Why I am a Catholic: Like Grandfather, Like Grandson

I have written a guest post on Artur Rosman’s blog, in which I brag a little about how Catholic my family is. I mention my maternal grandfather, Philip Burnham, in the post, and in looking for a reference to link on him, I stumbled on the following passage of a book on Catholic social thought in America before Vatican II:

Cort’s swipe at the heart of [Dorothy Day’s Catholic Worker’s] anti-industrial worldview precipitated a debate in the pages of The Commonweal that raged on for months. The first respondent to Cort’s article was Philip Burnham, a maverick Catholic intellectual and a regular contributor to The Commonweal. Burnham questioned Cort’s use of the term “Christian industrialism” and regarded it as an oxymoron. Mass-production industrialism fostered “two possible extremes of social and personal organization,” Burnham wrote. It could breed either “a suffocating unitary centralization” or “a freezing divisive separateness.” Targe-scale industrial production required the “central and unitary organization and control of men and resources in their economic existence. The larger the industrialism, the wider the centralization.” Centralization meant that the freedom of the laborer was diminished while the importance of the laborer grew as a result of the “extreme interdependence of economic parts and functions.” The result had been the explosion of population in the cities “in a particular kind of heaped-up, inhuman conurbation, for which even that isn’t a bad enough word,” Burnham exclaimed. The individual as a commodity had been splintered from society. “Have the Christian industrialists developed such remedies,” Burnham asked, “that they are willing to junk reformers [like Catholic Worker activists] who do away with the dominance of industrialism itself?” For the agrarian distributist, the problem of industrialism did not lie in the question of who controlled the factories or “whether the boss represents widows and orphans and worthy capitalists, or the hands that work the machinery, or the undifferentiated humanity which must live, one way or another, on the stuff produced.” The problem with industrialism was industrialism itself. (p. 219)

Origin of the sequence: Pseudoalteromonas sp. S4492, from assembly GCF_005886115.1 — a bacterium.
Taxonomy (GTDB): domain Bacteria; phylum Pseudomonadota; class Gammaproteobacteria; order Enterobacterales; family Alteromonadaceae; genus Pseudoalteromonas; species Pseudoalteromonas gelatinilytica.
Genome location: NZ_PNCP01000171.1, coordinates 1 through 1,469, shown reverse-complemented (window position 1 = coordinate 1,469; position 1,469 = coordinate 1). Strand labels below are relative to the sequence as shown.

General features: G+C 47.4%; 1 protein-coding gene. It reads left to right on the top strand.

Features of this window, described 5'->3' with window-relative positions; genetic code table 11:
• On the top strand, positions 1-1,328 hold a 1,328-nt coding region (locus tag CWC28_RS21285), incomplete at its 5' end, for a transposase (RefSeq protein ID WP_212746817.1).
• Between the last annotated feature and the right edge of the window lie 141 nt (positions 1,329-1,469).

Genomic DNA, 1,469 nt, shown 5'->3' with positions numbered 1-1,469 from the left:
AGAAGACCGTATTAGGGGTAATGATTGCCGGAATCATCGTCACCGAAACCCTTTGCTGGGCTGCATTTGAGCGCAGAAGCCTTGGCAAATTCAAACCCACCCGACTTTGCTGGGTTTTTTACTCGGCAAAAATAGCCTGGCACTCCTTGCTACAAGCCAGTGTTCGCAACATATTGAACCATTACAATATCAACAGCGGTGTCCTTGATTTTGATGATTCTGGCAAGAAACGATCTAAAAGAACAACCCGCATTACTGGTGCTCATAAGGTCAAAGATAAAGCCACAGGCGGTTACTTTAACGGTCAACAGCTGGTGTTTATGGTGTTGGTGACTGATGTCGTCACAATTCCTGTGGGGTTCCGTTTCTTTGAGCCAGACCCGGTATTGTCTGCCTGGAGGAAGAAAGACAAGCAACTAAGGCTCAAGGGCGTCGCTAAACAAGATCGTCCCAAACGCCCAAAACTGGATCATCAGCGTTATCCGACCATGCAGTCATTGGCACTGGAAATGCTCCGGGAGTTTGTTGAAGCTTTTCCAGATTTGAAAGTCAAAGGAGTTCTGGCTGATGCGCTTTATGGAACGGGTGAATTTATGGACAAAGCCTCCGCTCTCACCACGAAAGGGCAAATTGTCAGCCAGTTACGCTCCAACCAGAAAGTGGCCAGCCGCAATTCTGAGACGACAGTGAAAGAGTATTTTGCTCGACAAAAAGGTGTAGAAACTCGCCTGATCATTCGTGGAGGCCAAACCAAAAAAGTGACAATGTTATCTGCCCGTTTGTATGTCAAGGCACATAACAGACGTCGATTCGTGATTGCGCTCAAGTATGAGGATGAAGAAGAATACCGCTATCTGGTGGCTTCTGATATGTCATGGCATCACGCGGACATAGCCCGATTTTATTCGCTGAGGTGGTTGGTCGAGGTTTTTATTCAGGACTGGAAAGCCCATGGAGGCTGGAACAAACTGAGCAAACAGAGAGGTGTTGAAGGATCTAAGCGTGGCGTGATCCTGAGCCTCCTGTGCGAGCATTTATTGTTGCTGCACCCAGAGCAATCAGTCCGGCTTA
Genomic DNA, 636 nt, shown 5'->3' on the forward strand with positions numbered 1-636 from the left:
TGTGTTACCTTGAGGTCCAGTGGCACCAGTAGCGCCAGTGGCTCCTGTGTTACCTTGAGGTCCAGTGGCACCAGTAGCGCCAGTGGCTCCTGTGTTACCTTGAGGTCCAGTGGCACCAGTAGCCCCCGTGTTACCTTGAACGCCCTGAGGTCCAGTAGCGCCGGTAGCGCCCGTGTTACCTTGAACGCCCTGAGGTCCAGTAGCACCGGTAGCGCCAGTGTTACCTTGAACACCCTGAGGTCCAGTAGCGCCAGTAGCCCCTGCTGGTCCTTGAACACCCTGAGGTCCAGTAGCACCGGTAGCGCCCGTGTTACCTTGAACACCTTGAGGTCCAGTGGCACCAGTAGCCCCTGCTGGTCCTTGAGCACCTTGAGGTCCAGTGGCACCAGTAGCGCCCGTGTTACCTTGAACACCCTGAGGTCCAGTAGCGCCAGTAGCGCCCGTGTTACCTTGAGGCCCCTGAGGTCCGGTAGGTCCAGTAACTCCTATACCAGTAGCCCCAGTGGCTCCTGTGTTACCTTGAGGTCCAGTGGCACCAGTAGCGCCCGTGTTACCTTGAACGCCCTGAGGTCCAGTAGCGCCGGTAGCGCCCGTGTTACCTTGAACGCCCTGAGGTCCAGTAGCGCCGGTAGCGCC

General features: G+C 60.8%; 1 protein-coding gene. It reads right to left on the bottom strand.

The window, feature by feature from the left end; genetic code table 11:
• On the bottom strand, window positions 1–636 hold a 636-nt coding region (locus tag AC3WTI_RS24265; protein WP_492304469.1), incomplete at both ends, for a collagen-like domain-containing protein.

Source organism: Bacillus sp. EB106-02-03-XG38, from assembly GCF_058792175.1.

My  grandfather died when I was little, but I still remember talking to him. I listened to him in awe, and was amazed at his vast knowledge. Unfortunately at the time I was mostly interested in Swiss Army knives and parachutes and such things, and so that is what we talked about. I wish that I had known enough to ask him about distributism, and about the many Catholic writers whom he had known. He was good friends with Frank Sheed and Maisie Ward, and knew Dorothy Day, and Josef Pieper, and had met Evelyn Waugh and a great many others.

The Challenge of Dorothy Day